Importance Of Calcium
Calcium is a major mineral found in our body. It constitutes 1.5 - 2 per cent of the body weight of an adult person. Our body contains almost 1,200 gm of calcium, of which 98 per cent is found in bones, and about 10 mg/dl is found in blood.
Calcium is available through many resources. The best natural sources are: milk, milk products (cheese, curd, skimmed milk, butter milk), egg yolk and fish
The cheapest dietary sources are green leafy vegetables, but calcium is in insoluble form so it can not be absorbed properly.
Calcium is also found in drinking water and in some fruits.
Normally, about 20-30 per cent of dietary calcium is absorbed, which is regulated to some extent by our body needs.
For adults, daily intake of 1,000 mg is required. In children, this intake is higher. Recommended daily intake values for different age groups are in this chart:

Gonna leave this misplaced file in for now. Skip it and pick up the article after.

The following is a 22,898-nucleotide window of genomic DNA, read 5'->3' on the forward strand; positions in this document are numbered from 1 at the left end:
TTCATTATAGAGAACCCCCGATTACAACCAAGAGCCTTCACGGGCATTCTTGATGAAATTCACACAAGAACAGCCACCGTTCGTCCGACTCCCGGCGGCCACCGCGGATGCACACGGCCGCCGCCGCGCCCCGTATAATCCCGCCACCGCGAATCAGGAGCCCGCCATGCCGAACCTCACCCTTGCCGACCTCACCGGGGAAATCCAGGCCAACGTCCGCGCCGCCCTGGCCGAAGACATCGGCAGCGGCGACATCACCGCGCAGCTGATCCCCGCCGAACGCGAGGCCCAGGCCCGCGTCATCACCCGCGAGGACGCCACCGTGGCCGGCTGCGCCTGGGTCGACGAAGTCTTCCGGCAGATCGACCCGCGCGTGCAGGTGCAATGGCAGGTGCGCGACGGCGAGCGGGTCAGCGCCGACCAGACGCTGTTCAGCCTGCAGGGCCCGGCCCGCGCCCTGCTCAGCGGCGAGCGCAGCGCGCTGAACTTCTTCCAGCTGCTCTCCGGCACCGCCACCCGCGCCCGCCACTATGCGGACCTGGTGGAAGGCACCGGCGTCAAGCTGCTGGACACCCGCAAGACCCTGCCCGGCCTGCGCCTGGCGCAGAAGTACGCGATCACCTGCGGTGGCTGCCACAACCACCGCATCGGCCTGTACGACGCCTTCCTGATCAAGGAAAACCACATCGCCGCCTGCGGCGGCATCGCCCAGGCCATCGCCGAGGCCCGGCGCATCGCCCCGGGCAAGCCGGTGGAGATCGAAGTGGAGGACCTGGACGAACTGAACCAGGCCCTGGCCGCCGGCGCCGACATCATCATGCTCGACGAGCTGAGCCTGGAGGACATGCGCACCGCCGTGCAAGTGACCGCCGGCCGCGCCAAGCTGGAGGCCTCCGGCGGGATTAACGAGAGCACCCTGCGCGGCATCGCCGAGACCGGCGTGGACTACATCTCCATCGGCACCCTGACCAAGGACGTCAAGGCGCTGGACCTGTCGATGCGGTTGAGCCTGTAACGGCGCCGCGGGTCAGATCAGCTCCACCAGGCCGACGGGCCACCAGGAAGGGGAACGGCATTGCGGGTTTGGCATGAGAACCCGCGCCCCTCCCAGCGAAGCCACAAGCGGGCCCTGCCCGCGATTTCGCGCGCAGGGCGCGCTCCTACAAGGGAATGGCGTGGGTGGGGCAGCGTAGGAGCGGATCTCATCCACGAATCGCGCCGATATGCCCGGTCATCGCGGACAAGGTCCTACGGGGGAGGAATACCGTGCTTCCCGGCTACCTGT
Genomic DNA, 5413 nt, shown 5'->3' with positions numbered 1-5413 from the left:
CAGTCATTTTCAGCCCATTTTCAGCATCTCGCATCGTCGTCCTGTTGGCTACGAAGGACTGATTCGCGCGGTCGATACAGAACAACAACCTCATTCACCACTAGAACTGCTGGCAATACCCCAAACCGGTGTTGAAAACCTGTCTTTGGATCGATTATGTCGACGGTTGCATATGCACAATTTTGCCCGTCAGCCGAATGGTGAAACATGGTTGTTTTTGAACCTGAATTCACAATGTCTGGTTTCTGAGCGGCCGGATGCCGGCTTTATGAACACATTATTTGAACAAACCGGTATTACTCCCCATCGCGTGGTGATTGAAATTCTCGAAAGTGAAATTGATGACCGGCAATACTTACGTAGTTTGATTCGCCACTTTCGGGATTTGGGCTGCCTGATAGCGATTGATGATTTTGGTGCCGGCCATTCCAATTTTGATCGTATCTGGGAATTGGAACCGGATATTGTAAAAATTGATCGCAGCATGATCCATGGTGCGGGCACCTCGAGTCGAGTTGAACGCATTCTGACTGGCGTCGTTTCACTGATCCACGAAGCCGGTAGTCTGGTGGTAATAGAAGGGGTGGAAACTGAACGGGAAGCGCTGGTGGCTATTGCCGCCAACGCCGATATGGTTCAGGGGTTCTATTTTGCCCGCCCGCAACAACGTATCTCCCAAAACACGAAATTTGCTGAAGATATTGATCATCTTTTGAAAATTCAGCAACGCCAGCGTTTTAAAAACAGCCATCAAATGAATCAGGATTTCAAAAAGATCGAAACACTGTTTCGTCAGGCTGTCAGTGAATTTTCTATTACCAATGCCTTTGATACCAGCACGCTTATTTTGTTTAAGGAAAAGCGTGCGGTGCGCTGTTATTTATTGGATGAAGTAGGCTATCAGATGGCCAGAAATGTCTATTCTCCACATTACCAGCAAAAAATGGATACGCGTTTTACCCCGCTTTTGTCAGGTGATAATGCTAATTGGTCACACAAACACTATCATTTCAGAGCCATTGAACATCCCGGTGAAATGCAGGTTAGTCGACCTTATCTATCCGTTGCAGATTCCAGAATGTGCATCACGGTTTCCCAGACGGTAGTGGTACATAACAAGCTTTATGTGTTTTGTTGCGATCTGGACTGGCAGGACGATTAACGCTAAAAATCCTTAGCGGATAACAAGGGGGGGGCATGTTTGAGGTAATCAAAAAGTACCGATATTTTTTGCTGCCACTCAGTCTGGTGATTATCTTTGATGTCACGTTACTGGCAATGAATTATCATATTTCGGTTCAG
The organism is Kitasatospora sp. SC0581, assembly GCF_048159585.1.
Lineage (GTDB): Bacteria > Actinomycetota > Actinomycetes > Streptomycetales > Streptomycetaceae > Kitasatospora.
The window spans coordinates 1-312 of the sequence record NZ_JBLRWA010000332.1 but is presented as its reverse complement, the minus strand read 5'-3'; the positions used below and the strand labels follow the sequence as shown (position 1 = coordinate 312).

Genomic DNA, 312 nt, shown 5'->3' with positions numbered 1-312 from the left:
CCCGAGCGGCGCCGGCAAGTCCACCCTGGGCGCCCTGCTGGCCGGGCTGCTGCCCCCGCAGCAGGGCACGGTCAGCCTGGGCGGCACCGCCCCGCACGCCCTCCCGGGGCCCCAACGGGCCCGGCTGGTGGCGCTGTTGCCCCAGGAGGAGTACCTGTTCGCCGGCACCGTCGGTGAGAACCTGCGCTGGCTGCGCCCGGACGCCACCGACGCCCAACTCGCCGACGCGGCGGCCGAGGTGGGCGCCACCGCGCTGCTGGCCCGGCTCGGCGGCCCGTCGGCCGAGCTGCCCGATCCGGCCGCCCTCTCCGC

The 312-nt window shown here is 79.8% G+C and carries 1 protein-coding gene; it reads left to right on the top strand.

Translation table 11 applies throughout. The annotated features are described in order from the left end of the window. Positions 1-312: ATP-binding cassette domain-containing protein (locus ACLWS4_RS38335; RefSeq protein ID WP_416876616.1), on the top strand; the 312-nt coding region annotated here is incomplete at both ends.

Calcium in our plasma performs many functions, such as:
- Formation of bones and teeth
- Coagulation of blood
- Contraction of muscles
- Milk production
- Cardiac action
- Keeping cell membranes intact
- Transformation of light to electrical impulses in retina
- In metabolism of enzymes and hormones.
If calcium is taken in low quantities or if it does not meet the body requirements, rickets and Osteomalacia can arise. In Rickets, the bones are bent at the ankles.
Calcium deficiency in young girls can cause abnormal formation of bones, which can lead to problems during pregnancy and delivering babies. After 50 years of age, calcium deficiency can lead to decrease in the bone density, and this can lead to easy fractures. So, a glass of milk a day keeps your bones and teeth strong. I think drinking milk regularly is worth the trouble.